“One of our stores is in a 17,000-student college town, and that makes up a strong part of that location’s online business,” Zahrn says. “In addition, being located in Idaho and Wyoming, we have very harsh winters and sometimes people just can’t get out or are uncomfortable trying.”
Retailers can choose from three different tiers, each with different rates and benefits. The basic tier offers the electronic technology and products that a retailer needs to allow customers to shop online, along with links to back-office software for file transfers. The next two tiers offer additional technology options and provide multi-store grocers a “spoke and hub” system that allows them to fill orders at one store and ship them to another for in-store and curbside pickup, saving on labor costs.
In the highest tier, grocers can also integrate loyalty and membership programs, gas or other cards; customers can earn and redeem points and get special deals. It also allows stores to conduct more complex transactions such as “buy one, get one free” programs.
Rosie also gives participating retailers 24/7 support and serves as a portal for customers who may have problems with the app, questions regarding changing an order or other fulfillment issues. It also can accommodate special requests from customers.
“For example, a caller had a friend who was recovering from surgery,” Makar says.
“The caller lived in a different city and wanted to gift an order to the friend. Our support team walked the caller through Rosie’s gifting service and the caller’s friend was able to receive groceries at their home the next day.”
Making the investment
Rosie also offers users a platform of marketing and digital solutions.
“We have found that many retailers don’t know how to market to ecommerce simply because they have never done it before,” Makar says. “To help them out, we provide marketing services including print, digital, in-store marketing and other tools. Over half of our clients participate in the program.”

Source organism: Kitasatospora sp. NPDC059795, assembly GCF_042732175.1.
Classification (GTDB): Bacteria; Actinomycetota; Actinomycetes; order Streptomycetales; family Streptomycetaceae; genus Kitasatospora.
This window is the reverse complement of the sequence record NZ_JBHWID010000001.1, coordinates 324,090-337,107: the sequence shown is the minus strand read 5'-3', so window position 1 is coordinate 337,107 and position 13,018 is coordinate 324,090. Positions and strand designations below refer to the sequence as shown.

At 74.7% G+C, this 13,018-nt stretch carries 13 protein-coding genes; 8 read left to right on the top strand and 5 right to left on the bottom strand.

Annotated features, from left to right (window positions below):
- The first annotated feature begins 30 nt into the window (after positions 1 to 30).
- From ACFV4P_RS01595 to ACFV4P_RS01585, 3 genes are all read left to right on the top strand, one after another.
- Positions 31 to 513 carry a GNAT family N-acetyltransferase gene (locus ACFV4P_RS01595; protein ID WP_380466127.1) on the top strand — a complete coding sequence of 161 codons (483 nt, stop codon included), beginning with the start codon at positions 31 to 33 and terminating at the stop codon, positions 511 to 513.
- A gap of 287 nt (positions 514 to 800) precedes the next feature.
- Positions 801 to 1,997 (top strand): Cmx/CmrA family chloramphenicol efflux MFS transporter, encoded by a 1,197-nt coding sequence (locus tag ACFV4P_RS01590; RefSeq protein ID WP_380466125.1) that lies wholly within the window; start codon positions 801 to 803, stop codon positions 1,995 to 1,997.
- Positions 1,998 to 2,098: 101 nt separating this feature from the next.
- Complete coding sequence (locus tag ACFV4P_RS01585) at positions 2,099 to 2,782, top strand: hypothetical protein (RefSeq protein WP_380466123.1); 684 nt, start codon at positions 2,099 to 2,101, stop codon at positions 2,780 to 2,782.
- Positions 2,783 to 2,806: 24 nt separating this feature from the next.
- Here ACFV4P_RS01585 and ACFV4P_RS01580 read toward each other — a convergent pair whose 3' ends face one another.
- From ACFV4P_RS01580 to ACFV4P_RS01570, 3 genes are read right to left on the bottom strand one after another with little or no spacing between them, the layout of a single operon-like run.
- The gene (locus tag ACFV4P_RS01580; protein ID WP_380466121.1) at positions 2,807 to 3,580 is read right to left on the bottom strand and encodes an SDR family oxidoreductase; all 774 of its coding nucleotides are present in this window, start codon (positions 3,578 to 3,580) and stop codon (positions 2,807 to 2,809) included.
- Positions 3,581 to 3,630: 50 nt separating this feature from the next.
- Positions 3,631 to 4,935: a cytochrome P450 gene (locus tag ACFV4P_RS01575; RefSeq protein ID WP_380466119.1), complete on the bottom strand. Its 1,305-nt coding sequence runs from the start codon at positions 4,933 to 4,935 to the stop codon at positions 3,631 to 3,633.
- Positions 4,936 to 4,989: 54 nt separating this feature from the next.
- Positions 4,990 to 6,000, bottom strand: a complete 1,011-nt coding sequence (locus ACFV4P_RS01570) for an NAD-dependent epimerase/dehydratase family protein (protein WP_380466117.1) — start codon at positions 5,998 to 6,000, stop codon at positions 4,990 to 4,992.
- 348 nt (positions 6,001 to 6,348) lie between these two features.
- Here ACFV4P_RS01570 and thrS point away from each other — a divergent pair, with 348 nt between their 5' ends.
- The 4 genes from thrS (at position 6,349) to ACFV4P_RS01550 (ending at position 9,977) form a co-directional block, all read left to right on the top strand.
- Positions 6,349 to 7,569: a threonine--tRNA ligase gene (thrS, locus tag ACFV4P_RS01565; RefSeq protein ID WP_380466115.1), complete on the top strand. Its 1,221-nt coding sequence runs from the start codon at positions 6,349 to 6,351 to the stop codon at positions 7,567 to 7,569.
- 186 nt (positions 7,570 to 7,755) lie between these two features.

Both Broulim’s Fresh Foods and Dash’s Market have been on the Rosie platform for about two years.
“We were concerned about making it profitable. With Rosie as our partner we get a lot of input and use that information to develop procedures to make it profitable,” Zahrn says. “Somebody who is getting into ecommerce needs to recognize that they need to invest in the program before they will see new profits, just like they would with a new facility.
“Grocers will have to make a pretty sizeable investment and use good marketing tactics in order to have a decent outreach and commit to keeping it going on a continual basis.”
Mahoney says it took Dash’s Market a full year to decide to throw the switch for Rosie.
“A big challenge was labor costs, and we have been able to adjust labor so that it made financial sense for us,” he says. “We originally thought that delivery would make up maybe 40 percent of the labor but it turned out to be 80 percent. We started out with two drivers and now we have five.”
Mahoney believes that an added benefit to the delivery comes from the store name recognition promoted by the delivery vehicles.
“It doesn’t hurt to have four wrapped vehicles on the road and it looks like we have 20,” he says. “That helps our branding efforts.”
William F. Kendy writes, consults and speaks on retail, marketing, advertising, sales, customer service and best practices.